R. Broucke, Astrophys. Space Sci. 72, 33 (1980)ADSMathSciNetCrossRefGoogle Scholar
  24. 24.
    A. Biswas, V. Shapiro, Graph. Models 66, 133 (2004)CrossRefGoogle Scholar
  25. 25.
    F. Cantrijn, A. Ibort, M. De-Leon, J. Aust. Math. Soc. A 66, 303 (1999)CrossRefGoogle Scholar
  26. 26.
    J. Baez, A. Hoffnung, C. Rogers, Commun. Math. Phys. 293, 701 (2010)ADSCrossRefGoogle Scholar
  27. 27.
    K.C. Louden, Compiler Construction: Principles and Practice (1997)Google Scholar
  28. 28.
    M. Pitkänen, Prespacetime J. 7, 66 (2016)Google Scholar
  29. 29.
    H. Couclelis, N. Gale, Geogr. Ann. Ser. B Human Geogr. 68, 1 (1986)CrossRefGoogle Scholar
  30. 30.
    M. Chaichian, P. Presnajder, A. Tureanu, Phys. Rev. Lett. 94, 151602 (2005)ADSCrossRefGoogle Scholar
  31. 31.
    S. Doplicher, K. Fredenhagen, J.E. Roberts, Commun. Math. Phys. 172, 187 (1995)ADSCrossRefGoogle Scholar
  32. 32.
    M.R. Douglas, N.A. Nekrasov, Rev. Mod. Phys. 73, 977 (2001)ADSCrossRefGoogle Scholar
  33. 33.
    V. Moretti, Rev. Math. Phys. 15, 1171 (2003)MathSciNetCrossRefGoogle Scholar
  34. 34.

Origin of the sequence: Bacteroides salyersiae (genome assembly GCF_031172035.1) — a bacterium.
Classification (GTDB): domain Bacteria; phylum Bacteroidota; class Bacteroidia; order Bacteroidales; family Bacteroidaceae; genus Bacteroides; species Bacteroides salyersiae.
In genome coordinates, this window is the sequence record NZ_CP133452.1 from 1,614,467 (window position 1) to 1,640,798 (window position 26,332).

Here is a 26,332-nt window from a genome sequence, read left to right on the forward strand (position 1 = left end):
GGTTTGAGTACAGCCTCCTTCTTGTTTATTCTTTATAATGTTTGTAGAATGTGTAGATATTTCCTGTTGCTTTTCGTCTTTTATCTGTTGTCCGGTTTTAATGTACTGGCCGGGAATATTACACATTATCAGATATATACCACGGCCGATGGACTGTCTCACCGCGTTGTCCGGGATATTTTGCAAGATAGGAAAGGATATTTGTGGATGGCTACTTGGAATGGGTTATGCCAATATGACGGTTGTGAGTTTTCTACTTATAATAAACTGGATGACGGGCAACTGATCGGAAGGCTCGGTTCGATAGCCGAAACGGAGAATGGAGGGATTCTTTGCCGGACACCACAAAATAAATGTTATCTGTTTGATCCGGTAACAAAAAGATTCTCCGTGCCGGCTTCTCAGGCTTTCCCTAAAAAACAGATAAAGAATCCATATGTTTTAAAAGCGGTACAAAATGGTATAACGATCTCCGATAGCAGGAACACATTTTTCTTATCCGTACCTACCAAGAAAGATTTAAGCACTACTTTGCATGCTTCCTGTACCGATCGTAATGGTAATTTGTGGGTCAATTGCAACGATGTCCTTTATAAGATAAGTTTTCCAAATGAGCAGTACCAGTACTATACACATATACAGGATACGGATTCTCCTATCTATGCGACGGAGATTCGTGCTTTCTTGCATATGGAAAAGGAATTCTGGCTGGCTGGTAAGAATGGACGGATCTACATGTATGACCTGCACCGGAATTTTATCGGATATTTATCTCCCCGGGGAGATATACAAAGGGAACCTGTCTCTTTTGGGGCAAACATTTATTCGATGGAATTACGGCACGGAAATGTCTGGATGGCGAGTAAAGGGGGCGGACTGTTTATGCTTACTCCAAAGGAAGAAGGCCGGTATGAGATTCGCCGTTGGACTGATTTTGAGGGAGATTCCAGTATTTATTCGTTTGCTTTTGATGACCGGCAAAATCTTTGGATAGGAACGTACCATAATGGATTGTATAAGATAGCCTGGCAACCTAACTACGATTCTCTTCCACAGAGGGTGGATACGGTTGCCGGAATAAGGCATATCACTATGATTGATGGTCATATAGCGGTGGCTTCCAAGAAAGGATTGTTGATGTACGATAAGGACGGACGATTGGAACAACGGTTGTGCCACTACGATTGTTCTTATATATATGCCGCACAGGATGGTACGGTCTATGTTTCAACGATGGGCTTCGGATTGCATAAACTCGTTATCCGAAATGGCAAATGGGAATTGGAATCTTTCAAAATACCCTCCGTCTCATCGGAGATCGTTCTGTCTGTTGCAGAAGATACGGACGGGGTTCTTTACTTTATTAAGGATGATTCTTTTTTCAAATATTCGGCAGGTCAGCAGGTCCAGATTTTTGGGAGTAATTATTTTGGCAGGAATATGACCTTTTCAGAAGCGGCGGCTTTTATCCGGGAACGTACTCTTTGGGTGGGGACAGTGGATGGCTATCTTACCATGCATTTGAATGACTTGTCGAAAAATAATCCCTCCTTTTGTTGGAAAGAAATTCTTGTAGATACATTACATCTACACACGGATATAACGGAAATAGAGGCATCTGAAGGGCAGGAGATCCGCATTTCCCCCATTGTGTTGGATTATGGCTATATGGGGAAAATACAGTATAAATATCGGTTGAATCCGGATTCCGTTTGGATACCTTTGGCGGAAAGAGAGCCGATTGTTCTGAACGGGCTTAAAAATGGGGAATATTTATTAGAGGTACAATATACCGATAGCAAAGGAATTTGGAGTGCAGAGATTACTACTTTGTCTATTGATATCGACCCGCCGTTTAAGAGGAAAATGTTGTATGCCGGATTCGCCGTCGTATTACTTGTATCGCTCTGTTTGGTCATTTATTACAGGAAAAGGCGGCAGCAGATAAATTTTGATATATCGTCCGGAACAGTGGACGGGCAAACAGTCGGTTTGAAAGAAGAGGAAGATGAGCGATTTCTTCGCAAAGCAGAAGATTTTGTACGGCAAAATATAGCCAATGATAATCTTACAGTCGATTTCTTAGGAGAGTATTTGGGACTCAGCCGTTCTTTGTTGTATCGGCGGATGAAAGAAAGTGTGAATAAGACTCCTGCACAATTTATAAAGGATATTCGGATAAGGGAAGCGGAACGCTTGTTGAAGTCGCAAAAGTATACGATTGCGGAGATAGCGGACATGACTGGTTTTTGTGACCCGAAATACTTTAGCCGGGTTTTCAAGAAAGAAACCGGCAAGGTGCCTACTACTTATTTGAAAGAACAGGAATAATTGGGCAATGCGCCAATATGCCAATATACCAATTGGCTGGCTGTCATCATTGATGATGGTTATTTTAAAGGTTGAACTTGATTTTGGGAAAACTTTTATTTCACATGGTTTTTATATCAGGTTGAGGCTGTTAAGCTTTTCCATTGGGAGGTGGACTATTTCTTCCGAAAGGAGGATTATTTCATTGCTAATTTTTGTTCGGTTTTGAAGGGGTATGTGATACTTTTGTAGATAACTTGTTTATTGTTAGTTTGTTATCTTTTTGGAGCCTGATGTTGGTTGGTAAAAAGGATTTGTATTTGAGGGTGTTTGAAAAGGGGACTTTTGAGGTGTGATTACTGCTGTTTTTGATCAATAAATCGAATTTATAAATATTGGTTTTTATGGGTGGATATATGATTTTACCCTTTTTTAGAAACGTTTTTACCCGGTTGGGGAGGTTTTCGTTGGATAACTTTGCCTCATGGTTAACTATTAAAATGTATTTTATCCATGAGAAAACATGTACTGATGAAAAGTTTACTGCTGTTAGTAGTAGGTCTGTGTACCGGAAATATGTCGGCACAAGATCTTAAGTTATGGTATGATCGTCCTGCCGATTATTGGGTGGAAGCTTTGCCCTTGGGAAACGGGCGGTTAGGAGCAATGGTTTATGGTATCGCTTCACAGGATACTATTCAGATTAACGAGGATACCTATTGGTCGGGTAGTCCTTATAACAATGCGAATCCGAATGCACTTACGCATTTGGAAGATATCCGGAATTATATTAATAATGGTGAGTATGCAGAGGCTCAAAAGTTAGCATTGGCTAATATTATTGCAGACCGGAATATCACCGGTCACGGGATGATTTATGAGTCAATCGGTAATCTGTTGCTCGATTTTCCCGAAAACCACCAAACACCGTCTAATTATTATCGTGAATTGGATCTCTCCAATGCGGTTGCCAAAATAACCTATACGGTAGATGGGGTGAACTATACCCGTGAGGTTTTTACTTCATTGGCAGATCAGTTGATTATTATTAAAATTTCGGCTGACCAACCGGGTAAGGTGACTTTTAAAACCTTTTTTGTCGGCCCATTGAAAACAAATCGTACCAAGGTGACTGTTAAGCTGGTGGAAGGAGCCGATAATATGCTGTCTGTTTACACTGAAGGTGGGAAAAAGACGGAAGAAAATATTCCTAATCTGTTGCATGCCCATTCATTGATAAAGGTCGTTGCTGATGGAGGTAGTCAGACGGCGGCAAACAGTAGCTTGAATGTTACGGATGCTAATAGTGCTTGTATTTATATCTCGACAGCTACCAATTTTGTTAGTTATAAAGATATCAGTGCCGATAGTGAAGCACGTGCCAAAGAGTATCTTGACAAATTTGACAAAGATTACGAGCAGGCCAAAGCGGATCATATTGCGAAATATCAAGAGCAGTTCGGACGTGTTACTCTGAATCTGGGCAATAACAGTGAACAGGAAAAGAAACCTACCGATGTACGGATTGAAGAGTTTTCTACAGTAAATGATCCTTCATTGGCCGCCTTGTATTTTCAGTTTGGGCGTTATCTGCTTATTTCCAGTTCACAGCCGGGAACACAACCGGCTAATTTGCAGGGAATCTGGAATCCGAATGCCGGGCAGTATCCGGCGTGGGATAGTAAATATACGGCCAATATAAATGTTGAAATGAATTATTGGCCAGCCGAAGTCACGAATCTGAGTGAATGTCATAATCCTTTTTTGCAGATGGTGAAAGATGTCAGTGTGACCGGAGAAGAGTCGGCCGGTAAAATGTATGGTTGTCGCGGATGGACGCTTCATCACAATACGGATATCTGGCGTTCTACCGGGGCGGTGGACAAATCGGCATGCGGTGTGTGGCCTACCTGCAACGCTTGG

W. Heisenberg, Z. Phys. 43, 172 (1927)ADSCrossRefGoogle Scholar
  35. 35.
    L.A. Rozema, A. Darabi, D.H. Mahler, A. Hayat, Y. Soudagar, A.M. Steinberg, Phys. Rev. Lett. 109, 100404 (2012)ADSCrossRefGoogle Scholar
  36. 36.
    D.J. Gross, F. Wilczek, Phys. Rev. Lett. 30, 1343 (1973)ADSCrossRefGoogle Scholar
  37. 37.
    R. Gorenflo, J. Loutchko, Y. Luchko, Fract. Calc. Appl. Anal. 5, 491 (2002)MathSciNetGoogle Scholar
  38. 38.
    R.N. Pillai, Ann. Inst. Stat. Math. 42, 157 (1990)CrossRefGoogle Scholar
  39. 39.
    C.S. Kumar, B.U. Nair, J. Stat. Appl. 6, 23 (2011)Google Scholar
  40. 40.
    C.S. Kumar, B.U. Nair, OPSEARCH 52, 86 (2015)MathSciNetCrossRefGoogle Scholar
  41. 41.
    A.M. Mathai, P. Moschopoulos, J. Stat. Appl. Prob. 1, 15 (2012)CrossRefGoogle Scholar
  42. 42.
    J. Hristov, Derivatives with non-singular kernels from the Caputo-Fabrizio definition and beyond: Appraising analysis with emphasis on diffusion models, in Frontiers in Fractional Calculus (Bentham Science Publishers, 2017) pp. 235--295Google Scholar
  43. 43.
    J. Hristov, Electrical Circuits of Non-integer Order: Introduction to an Emerging Interdisciplinary Area with Examples, in Analysis and Simulation of Electrical and Computer Systems (Springer, 2018) pp. 251--273Google Scholar
  44. 44.
    A. Atangana, I. Koca, Chaos, Solitons Fractals 89, 447 (2016)ADSMathSciNetCrossRefGoogle Scholar
  45. 45.
    J. Hristov, Therm. Sci. 21, 827 (2016)CrossRefGoogle Scholar
  46. 46.